In the Victorian glasshouse you will see a display of large foilage plants as well as a particularly unusual climber, Canarina canariensis. This orange bell-shaped flower is dormant in the summer and only just shooting up again for the autumn and winter. Meanwhile in the Glen you can enjoy the evergreen ferns and elm trees with their golden hues.

We will also be clipping the yew cloud hedges throughout the season, which is an interesting sight due to its height and the technicalities involved in keeping them trim.

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Copper-coloured leaves in front of Kenwood

6. Kenwood

Enjoy this beautiful landscaped parkland, close to the centre of London, and admire some 6000 trees. Take a walk and enjoy this annual highlight, which provides a rich, visual spectacle each autumn. 

Our gardeners will be planting rhododendrons and other flowering shrubs in the flower garden so you can see the progress over the coming months. 

In the kitchen garden, look out for the red leaves of the Vitis coignetiae scrambling along the shed roof and into the Plane Tree. Here you can also admire the firey Acer palmatum trees.  

As you walk around the Pasture Ground, look out for the sweet gum with its vibrant tinges of purples, yellows and oranges in its leaves. Another charming feature is the Virginia creepers that elegantly climb along the front of Mansions Cottage.

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Swiss Cottage at Osborne in the autumn

7. Osborne

Many of the best trees for autumn colour at Osborne can be found to the north of the walled garden. Near Swiss Cottage (right), the small house the royal children played in, see the leaves of the Sweet Gum (Liquidambar styraciflua) turning orangey-red and the Tulip Tree, (Liriodendron tulipifera), turn a buttery yellow. It's enough to get out your paint brush and canvas and paint the picture-perfect views like Victoria did when she stayed.

With the cooler, damper weather, the lawns are already sprouting a range of different fungi, creating an enchanting spotters-guide for visitors. Most of these grassland fungi are small, but brightly coloured, so you need to keep your eyes open to see them.

Look out for striking colour among the flowers like the herbaceous borders outside the walled garden and on the outside of the terraces. Asters (Symphyotrichum novae-angliae and Symphyotrichum novae-belgii), for example, start to flower in late September and carry on until mid-October, later if the weather remains mild.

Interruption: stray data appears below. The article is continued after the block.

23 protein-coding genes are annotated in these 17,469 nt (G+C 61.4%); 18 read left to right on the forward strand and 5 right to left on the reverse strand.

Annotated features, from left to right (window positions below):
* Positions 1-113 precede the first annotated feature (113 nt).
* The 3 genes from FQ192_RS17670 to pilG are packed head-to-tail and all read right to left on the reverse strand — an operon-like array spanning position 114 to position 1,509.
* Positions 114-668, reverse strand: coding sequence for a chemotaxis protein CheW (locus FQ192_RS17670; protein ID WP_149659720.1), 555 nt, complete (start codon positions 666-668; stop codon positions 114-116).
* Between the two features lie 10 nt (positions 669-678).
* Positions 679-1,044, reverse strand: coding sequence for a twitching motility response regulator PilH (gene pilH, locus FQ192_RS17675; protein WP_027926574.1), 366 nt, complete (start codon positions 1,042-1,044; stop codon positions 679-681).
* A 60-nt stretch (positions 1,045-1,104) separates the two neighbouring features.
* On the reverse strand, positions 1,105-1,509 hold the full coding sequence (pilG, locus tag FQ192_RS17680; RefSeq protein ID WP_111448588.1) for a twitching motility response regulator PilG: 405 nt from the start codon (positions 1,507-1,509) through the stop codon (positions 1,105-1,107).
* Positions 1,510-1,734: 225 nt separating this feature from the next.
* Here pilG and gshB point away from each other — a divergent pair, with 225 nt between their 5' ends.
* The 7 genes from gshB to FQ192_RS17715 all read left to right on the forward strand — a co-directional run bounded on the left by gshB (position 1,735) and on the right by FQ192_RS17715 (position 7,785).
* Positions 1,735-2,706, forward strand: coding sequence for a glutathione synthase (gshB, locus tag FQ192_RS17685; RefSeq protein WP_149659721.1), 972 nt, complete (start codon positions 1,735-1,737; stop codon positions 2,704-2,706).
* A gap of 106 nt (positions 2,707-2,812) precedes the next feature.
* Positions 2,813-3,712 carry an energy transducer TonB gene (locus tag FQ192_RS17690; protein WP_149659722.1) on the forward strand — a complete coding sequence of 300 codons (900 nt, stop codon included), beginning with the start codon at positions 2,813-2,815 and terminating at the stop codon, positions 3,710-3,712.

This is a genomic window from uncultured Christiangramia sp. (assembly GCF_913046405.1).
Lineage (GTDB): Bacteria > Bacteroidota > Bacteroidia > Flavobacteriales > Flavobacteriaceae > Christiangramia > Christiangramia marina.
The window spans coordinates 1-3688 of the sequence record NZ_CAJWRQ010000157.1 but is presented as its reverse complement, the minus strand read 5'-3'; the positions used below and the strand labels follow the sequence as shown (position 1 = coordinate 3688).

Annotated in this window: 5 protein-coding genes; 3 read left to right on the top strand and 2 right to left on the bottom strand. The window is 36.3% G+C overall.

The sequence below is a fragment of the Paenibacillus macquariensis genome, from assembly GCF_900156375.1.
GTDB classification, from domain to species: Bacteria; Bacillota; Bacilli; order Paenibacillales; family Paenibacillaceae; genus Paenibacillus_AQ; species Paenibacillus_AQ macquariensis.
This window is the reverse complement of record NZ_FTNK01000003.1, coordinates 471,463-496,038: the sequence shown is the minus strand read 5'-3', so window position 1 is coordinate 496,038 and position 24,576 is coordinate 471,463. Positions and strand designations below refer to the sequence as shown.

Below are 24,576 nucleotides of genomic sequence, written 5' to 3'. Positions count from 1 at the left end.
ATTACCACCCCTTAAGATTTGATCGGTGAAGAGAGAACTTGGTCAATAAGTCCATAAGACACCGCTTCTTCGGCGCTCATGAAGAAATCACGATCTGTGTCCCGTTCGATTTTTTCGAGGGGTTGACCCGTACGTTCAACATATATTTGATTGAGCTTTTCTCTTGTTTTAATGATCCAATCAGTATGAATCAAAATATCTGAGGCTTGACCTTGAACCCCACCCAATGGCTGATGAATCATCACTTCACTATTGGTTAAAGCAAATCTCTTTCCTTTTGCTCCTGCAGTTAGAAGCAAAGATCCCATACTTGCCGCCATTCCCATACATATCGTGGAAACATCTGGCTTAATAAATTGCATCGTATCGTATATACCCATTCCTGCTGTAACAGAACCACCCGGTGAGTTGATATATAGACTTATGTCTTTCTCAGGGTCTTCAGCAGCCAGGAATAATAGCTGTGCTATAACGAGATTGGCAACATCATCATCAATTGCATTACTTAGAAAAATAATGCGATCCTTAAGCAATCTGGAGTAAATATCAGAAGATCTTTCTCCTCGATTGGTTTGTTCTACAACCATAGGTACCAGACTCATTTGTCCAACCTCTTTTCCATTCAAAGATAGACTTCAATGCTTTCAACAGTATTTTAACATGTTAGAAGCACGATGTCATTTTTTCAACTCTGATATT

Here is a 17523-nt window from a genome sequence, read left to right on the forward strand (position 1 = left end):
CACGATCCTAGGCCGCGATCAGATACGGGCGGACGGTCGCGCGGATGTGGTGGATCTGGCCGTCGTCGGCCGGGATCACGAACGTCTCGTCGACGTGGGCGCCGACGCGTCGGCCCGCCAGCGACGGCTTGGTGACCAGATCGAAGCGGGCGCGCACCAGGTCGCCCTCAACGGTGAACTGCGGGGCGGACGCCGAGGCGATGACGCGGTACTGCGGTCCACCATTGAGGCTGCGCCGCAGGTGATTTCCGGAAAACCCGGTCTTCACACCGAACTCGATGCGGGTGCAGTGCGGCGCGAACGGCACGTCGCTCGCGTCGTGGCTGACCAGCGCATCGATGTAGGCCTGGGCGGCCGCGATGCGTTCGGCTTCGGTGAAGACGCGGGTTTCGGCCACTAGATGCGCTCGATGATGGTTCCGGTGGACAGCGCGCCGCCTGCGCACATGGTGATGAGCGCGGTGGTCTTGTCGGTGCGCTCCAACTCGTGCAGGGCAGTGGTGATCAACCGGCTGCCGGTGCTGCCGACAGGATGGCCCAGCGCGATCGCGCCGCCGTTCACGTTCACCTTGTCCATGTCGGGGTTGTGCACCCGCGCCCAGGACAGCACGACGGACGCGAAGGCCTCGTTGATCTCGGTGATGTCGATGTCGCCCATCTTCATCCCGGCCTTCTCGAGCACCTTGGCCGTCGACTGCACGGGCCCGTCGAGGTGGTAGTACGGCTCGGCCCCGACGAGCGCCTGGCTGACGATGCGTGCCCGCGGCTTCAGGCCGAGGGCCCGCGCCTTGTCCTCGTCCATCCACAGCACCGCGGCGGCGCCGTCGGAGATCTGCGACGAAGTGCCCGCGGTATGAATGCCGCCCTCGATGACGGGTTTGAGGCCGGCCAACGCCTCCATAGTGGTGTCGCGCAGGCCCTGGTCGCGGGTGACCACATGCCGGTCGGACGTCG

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Autumn leaves frame Witley Court

8. Witley Court

The dramatic ruin of Witley Court is no better complemented than by the colours of autumn in the expansive gardens. It was here that the Victorians would come to celebrate at one of the famous parties the site became known for. 

A favourite view is the early morning vista over the grounds, with looming mist casting a dewy blanket across the lake. This is supported by hues of yellow, orange and bronze in the leaves and berries of Liquidambar, Sorbus, Euonymus and Viburnum

By October and November the Woodland walks will throw shades of burnt oranges providing a quintessential autumnal experience. Why not bring your dog along for an autumn stroll and enjoy the fresh air and beautiful surrounds

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Top 5 Things to Look Out For This Autumn

  1. Red squirrels at Belsay - Red squirrels have returned after an absence of a few years. See if you can spot one!
  2. Colourful creepers at Down House - The scarlet red Virginia creeper that wraps itself around Down House contrasts with the purple tones of the Boston ivy.
  3. Yew cloud hedges at Walmer - Watch our skilled gardeners tend to these magnificent hedges throughout the autumn.
  4. Enchanting fungi at Osborne - By mid-September fungi start appearing across the whole estate (pictured), but are often best viewed in the lawn areas. Keep your eyes open but watch your step! Some of these fungi are edible but most aren’t and some are deadly poisonous so please don’t touch.
  5. Mists across the lake at Witley - If you're early on a crisp morning you might catch a glimpse of the autumn mist casting a blanket across the lake. A favourite among our visitors.